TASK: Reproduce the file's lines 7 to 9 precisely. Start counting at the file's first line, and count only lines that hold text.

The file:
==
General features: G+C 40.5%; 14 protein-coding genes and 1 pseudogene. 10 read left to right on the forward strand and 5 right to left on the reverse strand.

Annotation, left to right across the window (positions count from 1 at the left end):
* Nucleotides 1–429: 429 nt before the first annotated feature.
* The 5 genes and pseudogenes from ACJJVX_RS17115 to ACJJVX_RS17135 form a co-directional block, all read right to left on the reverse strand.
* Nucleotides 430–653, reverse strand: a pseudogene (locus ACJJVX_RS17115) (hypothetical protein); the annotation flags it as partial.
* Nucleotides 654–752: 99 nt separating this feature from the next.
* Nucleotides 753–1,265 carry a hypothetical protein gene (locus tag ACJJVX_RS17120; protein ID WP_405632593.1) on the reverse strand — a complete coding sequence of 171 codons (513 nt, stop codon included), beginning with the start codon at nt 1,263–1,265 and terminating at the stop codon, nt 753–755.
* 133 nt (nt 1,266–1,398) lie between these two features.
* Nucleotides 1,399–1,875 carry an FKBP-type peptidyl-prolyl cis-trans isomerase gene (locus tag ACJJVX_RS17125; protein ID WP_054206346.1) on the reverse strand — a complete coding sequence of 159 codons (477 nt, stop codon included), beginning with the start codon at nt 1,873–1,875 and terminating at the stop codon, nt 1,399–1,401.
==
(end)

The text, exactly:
* Nucleotides 753–1,265 carry a hypothetical protein gene (locus tag ACJJVX_RS17120; protein ID WP_405632593.1) on the reverse strand — a complete coding sequence of 171 codons (513 nt, stop codon included), beginning with the start codon at nt 1,263–1,265 and terminating at the stop codon, nt 753–755.
* 133 nt (nt 1,266–1,398) lie between these two features.
* Nucleotides 1,399–1,875 carry an FKBP-type peptidyl-prolyl cis-trans isomerase gene (locus tag ACJJVX_RS17125; protein ID WP_054206346.1) on the reverse strand — a complete coding sequence of 159 codons (477 nt, stop codon included), beginning with the start codon at nt 1,873–1,875 and terminating at the stop codon, nt 1,399–1,401.